Patents and trademarks
An invention is a new device or process. A patent is a property right granted (by the government) over an invention. The owner of the patent has the exclusive right to use that invention for up to 20 years. A patent can be bought, sold, transferred or licensed just like other types of commercial property.
In New Zealand patents are issued by the Intellectual Property Office (IPO), part of the Ministry of Economic Development. Anyone wishing to patent an invention in New Zealand supplies designs to the IPO, which issues the patent if it finds that the invention has enough unique features and is able to be used by industry. The IPO maintains a register of all patents granted in New Zealand. It also registers trademarks, often known as brands or logos, and used to distinguish a particular business from others in the same market. Designs (the external appearance of objects) and plant variety rights (the right to produce and sell a new variety of plant) can also be registered.
Early patenting system
New Zealand’s first system for officially issuing patents was set up in 1860. The Patent Act 1860, closely modelled on a similar British law, established the New Zealand Patent Office. In 1861 it issued its first patent to A. G. Purchas and J. Ninnis for ‘An Invention for the preparation of the Fibre of the Phormium tenax (flax)’. From 1882 applications for patents could be filed at any courthouse, greatly speeding up the process of application and registering. In 1889 a revised Patents Act allowed the Patent Office to also administer trademarks and designs.
Pioneering New Zealand inventions
Commercially successful inventions tend to be those that meet immediate practical needs. The most common patents in the 1860s and 1870s related to flax spinning and gold mining, but from the 1880s inventions for farm machinery overtook them. Ernest Hayes produced many new tools and gadgets from a small shed on his Central Otago farm, including an improved wire strainer for farm fences, patented in 1923 and still made and widely used in the 2000s.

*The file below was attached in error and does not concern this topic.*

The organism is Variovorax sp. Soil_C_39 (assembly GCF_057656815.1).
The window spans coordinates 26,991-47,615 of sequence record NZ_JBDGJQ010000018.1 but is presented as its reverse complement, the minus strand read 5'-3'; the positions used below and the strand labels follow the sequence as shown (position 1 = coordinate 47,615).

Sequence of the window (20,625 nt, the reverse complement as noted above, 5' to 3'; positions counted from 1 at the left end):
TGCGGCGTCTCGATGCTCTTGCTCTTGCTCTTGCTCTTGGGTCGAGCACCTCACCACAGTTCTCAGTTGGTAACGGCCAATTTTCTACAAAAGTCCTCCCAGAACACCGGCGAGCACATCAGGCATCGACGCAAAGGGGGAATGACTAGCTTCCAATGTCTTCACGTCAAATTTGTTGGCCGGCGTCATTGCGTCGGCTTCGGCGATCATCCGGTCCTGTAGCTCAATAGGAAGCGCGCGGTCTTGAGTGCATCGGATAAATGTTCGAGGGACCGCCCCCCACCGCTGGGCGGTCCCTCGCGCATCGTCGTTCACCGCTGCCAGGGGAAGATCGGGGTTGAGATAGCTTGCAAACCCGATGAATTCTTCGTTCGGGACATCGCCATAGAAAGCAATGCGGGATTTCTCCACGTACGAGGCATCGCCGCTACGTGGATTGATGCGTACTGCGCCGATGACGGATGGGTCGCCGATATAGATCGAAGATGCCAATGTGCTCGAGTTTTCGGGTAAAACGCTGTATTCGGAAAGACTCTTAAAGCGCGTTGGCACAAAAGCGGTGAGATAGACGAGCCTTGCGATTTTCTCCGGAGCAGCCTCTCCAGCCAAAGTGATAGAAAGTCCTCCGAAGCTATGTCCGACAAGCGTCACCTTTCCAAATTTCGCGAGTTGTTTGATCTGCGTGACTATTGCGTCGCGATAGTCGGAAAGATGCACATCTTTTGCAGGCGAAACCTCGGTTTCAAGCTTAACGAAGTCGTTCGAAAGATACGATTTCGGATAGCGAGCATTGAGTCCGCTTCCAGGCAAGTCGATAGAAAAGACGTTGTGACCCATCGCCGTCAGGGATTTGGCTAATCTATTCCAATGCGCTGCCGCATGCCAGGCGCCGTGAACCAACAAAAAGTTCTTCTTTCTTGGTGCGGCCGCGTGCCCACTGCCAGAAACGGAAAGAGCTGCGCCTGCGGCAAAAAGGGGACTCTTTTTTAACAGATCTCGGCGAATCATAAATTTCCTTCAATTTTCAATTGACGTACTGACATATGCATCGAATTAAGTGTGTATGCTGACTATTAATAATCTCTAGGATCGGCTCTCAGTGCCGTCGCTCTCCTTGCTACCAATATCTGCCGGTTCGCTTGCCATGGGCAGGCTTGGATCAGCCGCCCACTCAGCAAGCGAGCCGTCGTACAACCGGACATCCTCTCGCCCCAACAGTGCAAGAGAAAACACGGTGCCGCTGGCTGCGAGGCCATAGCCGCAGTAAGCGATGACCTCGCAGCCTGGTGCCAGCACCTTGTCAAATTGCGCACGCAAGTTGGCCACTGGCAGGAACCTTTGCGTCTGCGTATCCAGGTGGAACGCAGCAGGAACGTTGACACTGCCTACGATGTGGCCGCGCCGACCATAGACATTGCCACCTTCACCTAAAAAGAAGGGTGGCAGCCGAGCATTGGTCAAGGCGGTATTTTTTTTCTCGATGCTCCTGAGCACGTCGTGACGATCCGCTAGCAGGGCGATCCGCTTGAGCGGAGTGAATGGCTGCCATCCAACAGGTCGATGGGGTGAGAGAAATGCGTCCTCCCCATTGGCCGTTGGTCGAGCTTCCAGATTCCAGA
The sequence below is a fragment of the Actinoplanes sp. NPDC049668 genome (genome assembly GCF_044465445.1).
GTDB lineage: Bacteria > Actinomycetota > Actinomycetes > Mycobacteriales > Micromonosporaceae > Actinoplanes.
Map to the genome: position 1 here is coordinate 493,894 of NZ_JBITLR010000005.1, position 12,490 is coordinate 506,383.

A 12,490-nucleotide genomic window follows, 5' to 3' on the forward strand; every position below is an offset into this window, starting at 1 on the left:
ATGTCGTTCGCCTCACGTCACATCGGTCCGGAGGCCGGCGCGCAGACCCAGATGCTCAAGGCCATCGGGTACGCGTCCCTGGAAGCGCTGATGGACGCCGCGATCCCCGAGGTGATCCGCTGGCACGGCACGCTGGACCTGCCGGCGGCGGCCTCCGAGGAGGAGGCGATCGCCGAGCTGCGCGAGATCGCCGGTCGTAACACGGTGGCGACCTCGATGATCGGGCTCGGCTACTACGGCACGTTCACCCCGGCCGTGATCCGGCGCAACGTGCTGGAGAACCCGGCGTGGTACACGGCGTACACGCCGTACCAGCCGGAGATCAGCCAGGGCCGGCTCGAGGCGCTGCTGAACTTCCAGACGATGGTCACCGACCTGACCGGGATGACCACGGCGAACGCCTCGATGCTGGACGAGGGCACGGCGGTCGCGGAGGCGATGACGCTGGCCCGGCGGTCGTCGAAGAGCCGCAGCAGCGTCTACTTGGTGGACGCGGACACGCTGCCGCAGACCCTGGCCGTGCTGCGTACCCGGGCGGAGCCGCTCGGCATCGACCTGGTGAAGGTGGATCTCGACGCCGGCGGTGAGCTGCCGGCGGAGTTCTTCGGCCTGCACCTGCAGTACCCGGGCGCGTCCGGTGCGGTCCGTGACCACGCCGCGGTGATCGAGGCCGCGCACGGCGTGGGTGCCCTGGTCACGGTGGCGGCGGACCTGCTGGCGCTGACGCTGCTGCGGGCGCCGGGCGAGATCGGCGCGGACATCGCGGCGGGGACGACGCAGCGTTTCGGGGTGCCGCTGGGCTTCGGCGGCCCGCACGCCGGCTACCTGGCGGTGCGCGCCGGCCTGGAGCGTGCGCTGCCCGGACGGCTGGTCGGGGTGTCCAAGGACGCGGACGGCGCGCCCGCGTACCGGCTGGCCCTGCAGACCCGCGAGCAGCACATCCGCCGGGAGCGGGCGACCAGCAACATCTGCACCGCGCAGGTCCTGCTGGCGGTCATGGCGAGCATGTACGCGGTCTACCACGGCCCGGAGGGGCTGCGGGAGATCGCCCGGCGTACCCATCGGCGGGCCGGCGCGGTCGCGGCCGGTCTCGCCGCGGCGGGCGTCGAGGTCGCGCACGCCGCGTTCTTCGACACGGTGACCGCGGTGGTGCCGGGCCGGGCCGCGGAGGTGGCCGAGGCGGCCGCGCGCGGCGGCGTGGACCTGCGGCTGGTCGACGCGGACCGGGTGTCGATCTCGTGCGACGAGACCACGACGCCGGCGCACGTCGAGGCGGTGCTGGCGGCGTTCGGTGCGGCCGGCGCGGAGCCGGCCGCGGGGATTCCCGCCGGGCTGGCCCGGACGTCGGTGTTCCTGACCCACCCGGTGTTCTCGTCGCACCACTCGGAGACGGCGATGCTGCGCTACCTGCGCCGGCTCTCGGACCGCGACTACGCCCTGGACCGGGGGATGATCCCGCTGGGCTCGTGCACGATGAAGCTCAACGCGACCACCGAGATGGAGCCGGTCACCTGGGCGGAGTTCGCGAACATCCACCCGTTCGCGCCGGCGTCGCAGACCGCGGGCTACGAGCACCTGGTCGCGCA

As local manufacturing industries developed, they resulted in more sophisticated inventions such as the Tullen snips – scissors made using a heat-treating process, which were tough enough to cut coins in half. By the 1980s more than 20 million had been sold.
New Zealand’s public health system has produced medical inventions such as the Baeyertz measuring tape for accurately predicting human birth dates, patented in 1982 and still used worldwide in the 2000s. New Zealand is earthquake-prone, and government scientist Bill Robinson developed the seismic shock absorber, a flexible building pile. It now protects major public buildings such as the University of California Teaching Hospital, Tokyo’s central post office, and New Zealand’s own Parliament Buildings and national museum.
That puts a lid on it
Failing to patent an invention can enable others to profit from it. In 1884 John Eustace, a Dunedin tinsmith, invented the airtight lid still used on containers such as paint cans and tins of golden syrup. He sent to England to have a die made to mass-produce his invention, but did not take out a patent on it. Soon many British companies began making lids using the Eustace design. One company even offered Eustace thousands of pounds for the rights to it, before realising they could legally copy it for nothing.
Patent agents are experts in patent law who assist inventors and others to register and protect their inventions. New Zealand’s first patent agent, Henry Hughes, was an engineer from the north of England who specialised in steam locomotives. He migrated to Wellington with his family in the 1870s and set up the country’s first patent agency in 1882. One of his agency’s early clients was the aviation pioneer Richard Pearse, perhaps New Zealand’s most renowned inventor. Henry Hughes Ltd is New Zealand’s oldest firm of patent and trademark attorneys. The New Zealand Institute of Patent Attorneys, the professional body representing patent agents, was established in 1912.